ART IS WHAT YOU CAN GET AWAY WITH

andy warhol, flowers, art, pop art, pop culture, exhibition, milan

Andy Warhol is in Milan!

I’ve been there yesterday night and I enjoyed it so much that all I can do is to suggest you to go there if you’re here in the Milan area.

The exhibition is curated by the Brant Foundation (Peter Brant was a friend of Warhol, one of the first ever to have bought one of his works, starting in this way one of the most amazingly rich artistic partnerships ever), and I loved to know that Mr Peter Brant in person was here in Milan to define every little detail of his late friend’s exhibition.

The exhibition is pretty rich and shows up an amazing range of pieces that go from Warhol’s early works to one of the very last ones (The Last Supper, also shown here in Milan in 1987 during his last exhibition).

andy warhol, flowers, art, pop art, pop culture, exhibition, milan, shoesThe exhibition shows some works he did when he used to be a graphic designer for fashion magazines – there are lots of shoes to enjoy! – pictures above

There’s also the “Blue Shot Marilyn” (pictured below), do you know its story? I didn’t. Here it is: Warhol was shot (almost) dead together with the portrait in 1967 by a fanatic feminist, in fact the white-ish blur between Marilyn’s eyebrows is the bulletproof that was restored and since then it is now part of this pop art masterpiece.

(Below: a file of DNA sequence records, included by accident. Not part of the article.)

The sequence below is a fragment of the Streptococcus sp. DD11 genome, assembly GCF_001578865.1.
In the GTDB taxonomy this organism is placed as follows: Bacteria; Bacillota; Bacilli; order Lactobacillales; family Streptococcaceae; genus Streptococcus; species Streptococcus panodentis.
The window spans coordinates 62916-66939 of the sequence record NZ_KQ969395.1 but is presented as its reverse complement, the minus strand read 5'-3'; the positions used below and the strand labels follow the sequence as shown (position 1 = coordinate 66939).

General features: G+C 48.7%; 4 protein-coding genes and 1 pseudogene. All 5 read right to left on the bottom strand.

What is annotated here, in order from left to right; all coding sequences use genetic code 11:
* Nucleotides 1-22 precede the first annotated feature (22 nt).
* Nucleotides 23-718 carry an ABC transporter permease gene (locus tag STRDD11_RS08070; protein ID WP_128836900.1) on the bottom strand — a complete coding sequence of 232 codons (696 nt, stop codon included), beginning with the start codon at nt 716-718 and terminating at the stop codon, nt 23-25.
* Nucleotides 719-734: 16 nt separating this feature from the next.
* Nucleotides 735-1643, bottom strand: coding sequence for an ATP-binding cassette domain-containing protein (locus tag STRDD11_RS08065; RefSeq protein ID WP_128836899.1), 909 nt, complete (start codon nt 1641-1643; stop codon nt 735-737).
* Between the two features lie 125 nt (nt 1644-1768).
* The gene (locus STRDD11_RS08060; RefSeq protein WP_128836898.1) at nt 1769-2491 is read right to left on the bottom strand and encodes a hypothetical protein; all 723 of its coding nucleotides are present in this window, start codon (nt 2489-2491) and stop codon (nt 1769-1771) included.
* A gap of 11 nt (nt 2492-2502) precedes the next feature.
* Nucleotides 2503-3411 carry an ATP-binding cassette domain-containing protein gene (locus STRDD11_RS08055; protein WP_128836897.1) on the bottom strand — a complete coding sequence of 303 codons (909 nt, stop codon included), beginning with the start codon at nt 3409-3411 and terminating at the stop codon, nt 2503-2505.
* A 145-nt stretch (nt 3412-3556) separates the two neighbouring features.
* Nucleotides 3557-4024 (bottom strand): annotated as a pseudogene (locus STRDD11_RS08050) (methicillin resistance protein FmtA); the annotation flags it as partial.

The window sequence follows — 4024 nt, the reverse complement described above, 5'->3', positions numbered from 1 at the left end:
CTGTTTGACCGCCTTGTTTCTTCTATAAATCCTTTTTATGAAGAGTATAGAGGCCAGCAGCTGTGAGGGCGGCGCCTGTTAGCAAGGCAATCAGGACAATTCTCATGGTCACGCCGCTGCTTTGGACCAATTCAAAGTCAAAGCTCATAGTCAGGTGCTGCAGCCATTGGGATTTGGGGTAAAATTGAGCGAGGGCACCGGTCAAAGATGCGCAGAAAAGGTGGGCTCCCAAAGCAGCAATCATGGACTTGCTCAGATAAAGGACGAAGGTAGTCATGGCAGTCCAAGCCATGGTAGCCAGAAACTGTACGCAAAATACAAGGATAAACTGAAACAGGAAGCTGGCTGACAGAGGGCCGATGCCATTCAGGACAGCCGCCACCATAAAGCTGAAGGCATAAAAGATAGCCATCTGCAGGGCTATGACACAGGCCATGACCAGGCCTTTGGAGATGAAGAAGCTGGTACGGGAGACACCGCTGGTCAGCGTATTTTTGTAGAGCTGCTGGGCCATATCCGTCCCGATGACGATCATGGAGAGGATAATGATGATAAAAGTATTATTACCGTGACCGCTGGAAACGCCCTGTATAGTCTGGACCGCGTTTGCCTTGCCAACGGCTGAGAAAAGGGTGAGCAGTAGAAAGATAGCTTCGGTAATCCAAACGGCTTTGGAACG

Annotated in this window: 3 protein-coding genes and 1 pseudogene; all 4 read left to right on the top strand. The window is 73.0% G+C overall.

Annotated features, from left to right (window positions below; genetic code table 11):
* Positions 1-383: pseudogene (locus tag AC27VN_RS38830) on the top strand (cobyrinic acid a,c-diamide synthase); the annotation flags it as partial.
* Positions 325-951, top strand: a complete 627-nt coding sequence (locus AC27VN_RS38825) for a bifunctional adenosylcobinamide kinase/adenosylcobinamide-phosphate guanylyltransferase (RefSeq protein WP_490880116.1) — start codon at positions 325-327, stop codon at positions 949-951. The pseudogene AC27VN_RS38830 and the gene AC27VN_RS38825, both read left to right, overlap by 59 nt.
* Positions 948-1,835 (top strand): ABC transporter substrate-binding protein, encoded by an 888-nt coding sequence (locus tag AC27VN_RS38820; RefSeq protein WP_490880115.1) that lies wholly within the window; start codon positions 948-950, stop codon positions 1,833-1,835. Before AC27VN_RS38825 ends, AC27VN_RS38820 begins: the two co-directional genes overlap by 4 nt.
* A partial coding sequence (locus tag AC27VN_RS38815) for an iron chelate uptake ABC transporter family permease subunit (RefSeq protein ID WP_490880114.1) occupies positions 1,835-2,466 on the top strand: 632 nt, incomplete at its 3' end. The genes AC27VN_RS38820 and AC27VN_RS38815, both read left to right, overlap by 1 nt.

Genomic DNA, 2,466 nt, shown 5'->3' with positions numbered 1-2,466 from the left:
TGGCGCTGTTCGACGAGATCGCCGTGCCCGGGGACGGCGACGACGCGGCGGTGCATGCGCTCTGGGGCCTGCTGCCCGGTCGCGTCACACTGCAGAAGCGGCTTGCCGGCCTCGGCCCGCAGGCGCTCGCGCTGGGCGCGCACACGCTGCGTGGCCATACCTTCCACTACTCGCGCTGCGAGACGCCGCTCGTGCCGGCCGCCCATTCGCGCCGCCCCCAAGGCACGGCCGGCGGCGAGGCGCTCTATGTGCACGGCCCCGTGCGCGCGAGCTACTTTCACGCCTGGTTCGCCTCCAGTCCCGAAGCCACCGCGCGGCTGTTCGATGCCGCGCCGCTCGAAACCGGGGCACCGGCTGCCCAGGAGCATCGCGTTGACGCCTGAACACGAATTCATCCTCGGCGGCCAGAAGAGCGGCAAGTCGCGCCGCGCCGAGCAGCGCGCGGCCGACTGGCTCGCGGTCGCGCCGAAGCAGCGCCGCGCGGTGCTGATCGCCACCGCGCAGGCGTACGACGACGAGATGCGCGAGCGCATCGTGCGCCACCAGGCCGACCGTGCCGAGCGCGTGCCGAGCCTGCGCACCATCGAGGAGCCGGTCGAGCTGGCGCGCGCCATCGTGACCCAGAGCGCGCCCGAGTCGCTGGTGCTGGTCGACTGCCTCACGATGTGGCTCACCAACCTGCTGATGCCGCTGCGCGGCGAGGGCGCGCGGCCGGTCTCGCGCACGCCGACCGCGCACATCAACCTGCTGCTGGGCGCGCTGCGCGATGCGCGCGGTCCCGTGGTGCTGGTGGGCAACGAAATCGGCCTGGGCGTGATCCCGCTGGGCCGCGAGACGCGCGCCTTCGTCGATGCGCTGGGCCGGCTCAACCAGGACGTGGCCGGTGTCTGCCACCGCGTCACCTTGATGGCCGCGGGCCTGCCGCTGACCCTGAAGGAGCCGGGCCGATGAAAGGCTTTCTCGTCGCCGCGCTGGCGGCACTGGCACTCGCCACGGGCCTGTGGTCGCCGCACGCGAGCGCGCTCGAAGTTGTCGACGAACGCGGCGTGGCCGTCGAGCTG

andy warhol, flowers, art, pop art, pop culture, exhibition, milan, shoes, blue shot marilyn

And then there are tens and tens of his Polaroids, and it’s interesting to see the men and the women of his photographic interest, but also his many self-portraits and all his iconic masterpieces: the dollar sign, the Mona-Lisa (he called it: thirty are better than one!), the Campbell’s soup (there are the two very first versions of it), the huge flowers, the Brillo’s pieces, the Coca Cola’s pieces. There is really something for everybody!

andy warhol, flowers, art, pop art, pop culture, exhibition, milan, shoes, blue shot marilyn, warhol's early worksBut if I have to say what I did love most of all I would say his early works because I am always fascinated to compare an artist’s starting point (pictured above there are two) to the major successes he/she achieves, it makes me think of how amazing an artistic journey must be at its highest level.

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